Thursday, July 30, 2009

Summit meeting of California LGBT organizations.

A summit meeting of all the major LGBT organizations of California was held on 25 July 2009 at San Bernadino, CA. This conference was “live streamed” on the internet and could be viewed by anyone with a computer. I have to smile as I imagine people watching the proceeding in their homes and offices.

Since this was broadcast on the internet, both friends and foes of full civil rights for LGBT people were watching. The scene at the summit was a mixed bag. Experts gave informed opinions regarding a host of subjects which included: buying media time in 2010 (25% to 35% cheaper than in the 2008 campaign), the process of registering a petition with the Secretary of State of California, the wording of the ballot, feedback from canvassing efforts, and strategies for victory.

This part of the summit was informative and gave much room for realistic hope of victory. However, the room itself was polarized between those who want to move forward with a ballot initiative in 2010 and those who wish to wait until 2012 or later. This last phrase, revealed at the end of the day caused me to pause and ask, “What the heck are they thinking?” I instantly thought of Dr. Martin Luther King’s statement “Justice delayed is justice denied.” Old habits die hard, and lots of LGBT people are still trying to be “good little boys and girls” in the hope that someday, if they are polite enough, society will finally grant their fondest wish accept them and gift them full civil rights. Do not hold your breath, as Malcolm X said, “no one ever gives you rights, you have to take them!”

The most salient argument that those who wish to wait presented was that “the big donors are all tapped-out.” Additionally, the argument was made that the economy is in a de facto depression, that this will effect donations and that the other side has “unlimited funds. “ This last line made me laugh. The notion that the Catholic Church has gold and platinum bars in the basements of its churches is an old and unfounded stereotype. Trust me, after the HUGE payouts over the pedophilia lawsuits, most dioceses are not rolling in cash. Donations are down for other religious groups for the very same reasons they are down for all other charities, the economy is an equal opportunity blight for everyone. The counter argument to this is that it was small donors who helped Obama win in 2008.It will be small donations that will help us win in 2010.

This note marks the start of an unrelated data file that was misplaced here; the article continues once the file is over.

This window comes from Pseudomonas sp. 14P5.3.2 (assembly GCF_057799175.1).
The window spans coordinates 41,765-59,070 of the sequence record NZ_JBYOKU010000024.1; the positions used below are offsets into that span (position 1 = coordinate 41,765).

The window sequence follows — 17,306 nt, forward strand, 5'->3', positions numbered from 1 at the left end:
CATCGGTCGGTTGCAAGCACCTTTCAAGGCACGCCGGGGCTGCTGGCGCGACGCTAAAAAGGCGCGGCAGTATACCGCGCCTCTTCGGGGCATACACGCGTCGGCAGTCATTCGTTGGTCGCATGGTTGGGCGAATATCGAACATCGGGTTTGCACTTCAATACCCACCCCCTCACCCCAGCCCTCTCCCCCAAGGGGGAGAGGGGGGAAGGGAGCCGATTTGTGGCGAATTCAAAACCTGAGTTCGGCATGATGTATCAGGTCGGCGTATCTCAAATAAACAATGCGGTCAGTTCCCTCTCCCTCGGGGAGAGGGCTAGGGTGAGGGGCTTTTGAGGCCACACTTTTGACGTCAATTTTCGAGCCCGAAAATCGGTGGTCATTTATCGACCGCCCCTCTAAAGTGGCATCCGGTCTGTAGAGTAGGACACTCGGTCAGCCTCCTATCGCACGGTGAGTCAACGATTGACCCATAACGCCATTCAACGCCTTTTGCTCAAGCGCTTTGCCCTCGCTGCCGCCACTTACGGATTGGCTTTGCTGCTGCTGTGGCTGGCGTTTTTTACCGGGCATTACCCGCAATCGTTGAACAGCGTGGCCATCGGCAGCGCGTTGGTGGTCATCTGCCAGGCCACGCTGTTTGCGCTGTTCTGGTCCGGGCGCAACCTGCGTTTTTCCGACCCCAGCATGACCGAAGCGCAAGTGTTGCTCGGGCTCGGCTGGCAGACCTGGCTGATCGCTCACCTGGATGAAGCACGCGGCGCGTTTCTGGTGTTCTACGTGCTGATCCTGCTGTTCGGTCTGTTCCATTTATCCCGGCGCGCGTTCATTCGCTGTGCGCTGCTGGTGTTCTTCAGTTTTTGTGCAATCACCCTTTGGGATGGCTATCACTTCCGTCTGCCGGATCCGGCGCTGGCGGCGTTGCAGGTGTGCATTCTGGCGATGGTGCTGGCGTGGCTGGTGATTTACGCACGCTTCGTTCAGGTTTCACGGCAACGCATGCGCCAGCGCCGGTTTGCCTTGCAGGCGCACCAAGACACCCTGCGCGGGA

In addition to all of these economic considerations, the leadership of the Catholic Church and LDS (Mormons) are not stupid people. They know that statistically this is a losing battle, eventually they will lose. Why throw good money after bad? Recall how when Utah wanted to be admitted into the Union, the Prophet in Salt Lake City received a revelation that polygamy would no longer be practiced by LDS (Mormons). Recall the Civil Rights movement and how “suddenly” the Prophet in Salt Lake City received a “revelation” that blacks could be admitted into the priesthood. As for the Catholic Church, yes Pope Benedict XVI is adamantly opposed to “aggressive homosexuals” (i.e. LGBT people who refuse to shut-up and accept discrimination), but he is 82. At the last conclave, the very progressive Jesuit Cardinal Archbishop of Buenos Aires was almost elected Pope. A number of items will be discussed at the next conclave, including the role of bishops vise a vise the papacy and mandatory celibacy for priestly ordination.

Having to shell out 40 million dollars in California, two years after having to shell out 40 million dollars in California will be a hard sell for Catholic & Mormon leadership. Even if they do, it will be 40 million dollars that they will not have to fight us on the repeal of DOMA, Don’t Ask Don’t Tell, in New York State, and other states where this issue will come up. The issue will increasingly come up as America continues to move towards abolishing “separate but equal” laws. Ultimately, change will happen and the PR costs to the LDS (Mormons) and the Catholic Church will become unsustainable in the face of changing public opinion. Oh, they have resisted popular opinion before, you say? When was the last time that Cardinal Mahony, or any other American bishop, gave an impassioned homily against artificial birth control? You may find a few, but only a few.